Here in these lyrics of popular worship leader Kari Jobe is the picture of what many Christians have come to learn is a picture of Mary in the story of the sisters Mary and Martha in Luke 10:38-42:
The more I seek you, the more I find you.
The more I find you, the more I love you.
I want to sit at your feet, drink from the cup in your hand.
Lay back against you and breath, hear your heart beat.
You may not be convinced that this would be Kari Jobe’s interpretation of the passage in Luke about Mary and Martha, much less a generally popular view, (though it’s certainly significant that this song is quite popular) but it certainly follows that Ms. Jobe considers her lyrics to describe a commendable attitude before Jesus.
But here is further evidence of the widespread acceptance of the idea that Jesus commends those who seek him “intimately”, and that the story of Mary and Martha teaches this approach in our relationship with God, can be found in the popular book sold in Christian bookstores, Having a Mary Heart in a Martha World: Finding Intimacy with God in the Busyness of Life. Here is the introduction to this book given on Amazon.com:
An invitation for every woman who’s ever felt she isn’t godly enough, isn’t loving enough, isn’t doing enough.
The life of a woman today isn’t really all that different from that of Mary and Martha in the New Testament. Like Mary, you long to sit at the Lord’s feet…but the daily demands of a busy world just won’t leave you alone. Like Martha, you love Jesus and really want to serve him…yet you struggle with weariness, resentment, and feelings of inadequacy. Then comes Jesus, into the midst of your busy life, to extend the same invitation he issued long ago to the two sisters from Bethany. Tenderly, he invites you to choose “the better part”–a joyful life of intimacy with him that flows naturally into loving service.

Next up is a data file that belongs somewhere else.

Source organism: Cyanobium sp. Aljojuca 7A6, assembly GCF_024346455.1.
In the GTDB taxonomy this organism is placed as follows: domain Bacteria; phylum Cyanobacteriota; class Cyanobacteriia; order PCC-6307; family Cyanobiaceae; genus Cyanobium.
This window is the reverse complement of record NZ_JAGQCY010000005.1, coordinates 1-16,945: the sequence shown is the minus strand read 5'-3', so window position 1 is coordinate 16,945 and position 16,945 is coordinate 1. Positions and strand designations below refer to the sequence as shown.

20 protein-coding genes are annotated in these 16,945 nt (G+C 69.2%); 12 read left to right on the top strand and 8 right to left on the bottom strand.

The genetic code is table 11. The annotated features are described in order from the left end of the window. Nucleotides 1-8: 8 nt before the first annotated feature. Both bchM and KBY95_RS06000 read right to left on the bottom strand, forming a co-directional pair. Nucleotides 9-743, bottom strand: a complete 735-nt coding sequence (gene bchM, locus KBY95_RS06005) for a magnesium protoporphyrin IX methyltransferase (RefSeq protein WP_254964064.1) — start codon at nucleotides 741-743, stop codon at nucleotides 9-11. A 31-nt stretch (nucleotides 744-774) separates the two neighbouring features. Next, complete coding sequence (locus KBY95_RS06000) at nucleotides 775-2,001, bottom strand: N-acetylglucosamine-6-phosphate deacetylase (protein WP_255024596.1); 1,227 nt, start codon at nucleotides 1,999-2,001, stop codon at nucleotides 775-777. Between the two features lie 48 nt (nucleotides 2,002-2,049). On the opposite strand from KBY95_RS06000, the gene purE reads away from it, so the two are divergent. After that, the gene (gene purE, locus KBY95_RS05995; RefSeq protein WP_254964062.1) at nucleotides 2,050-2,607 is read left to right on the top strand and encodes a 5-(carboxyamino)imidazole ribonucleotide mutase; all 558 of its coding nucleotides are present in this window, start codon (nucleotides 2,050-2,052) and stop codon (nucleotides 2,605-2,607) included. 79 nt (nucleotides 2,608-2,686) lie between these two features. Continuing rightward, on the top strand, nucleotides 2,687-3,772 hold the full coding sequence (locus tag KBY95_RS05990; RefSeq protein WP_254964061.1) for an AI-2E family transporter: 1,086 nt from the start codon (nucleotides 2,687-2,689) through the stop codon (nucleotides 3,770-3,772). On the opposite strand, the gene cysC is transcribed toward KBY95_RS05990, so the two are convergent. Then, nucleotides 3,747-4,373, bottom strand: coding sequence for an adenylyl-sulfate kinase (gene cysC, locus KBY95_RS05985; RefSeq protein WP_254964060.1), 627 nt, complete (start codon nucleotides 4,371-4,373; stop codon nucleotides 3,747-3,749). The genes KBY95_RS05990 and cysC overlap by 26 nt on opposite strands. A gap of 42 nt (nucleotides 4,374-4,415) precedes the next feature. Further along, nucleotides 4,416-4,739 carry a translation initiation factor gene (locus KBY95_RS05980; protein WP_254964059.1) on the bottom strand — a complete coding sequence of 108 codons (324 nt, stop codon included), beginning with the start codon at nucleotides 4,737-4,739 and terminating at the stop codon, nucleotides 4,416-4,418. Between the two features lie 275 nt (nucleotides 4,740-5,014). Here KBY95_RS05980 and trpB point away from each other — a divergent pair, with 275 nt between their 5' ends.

With her fresh approach to the familiar Bible story, Joanna Weaver shows how all of us–Marys and Marthas alike–can draw closer to our Lord: deepening our devotion, strengthening our service, and doing both with less stress and greater joy.
Is this what Jesus was commending Mary for? “[choosing] a joyful life of intimacy with him that flows naturally into loving service.”? What is the evidence for this? I have found that this is the accepted interpretation of this passage in many evangelical circles (as proven by the popularity of this book, now available in paperback, Kindle, audio and gift edition). But is this interpretation been the accepted interpretation through church history? And is this view validated by the text? Let’s look at the passage from Luke 10:
38 Now as they went on their way, Jesus entered a village. And a woman named Martha welcomed him into her house. 39 And she had a sister called Mary, who sat at the Lord’s feet and listened to his teaching. 40 But Martha was distracted with much serving. And she went up to him and said, “Lord, do you not care that my sister has left me to serve alone? Tell her then to help me.” 41 But the Lord answered her, “Martha, Martha, you are anxious and troubled about many things, 42 but one thing is necessary. Mary has chosen the good portion, which will not be taken away from her.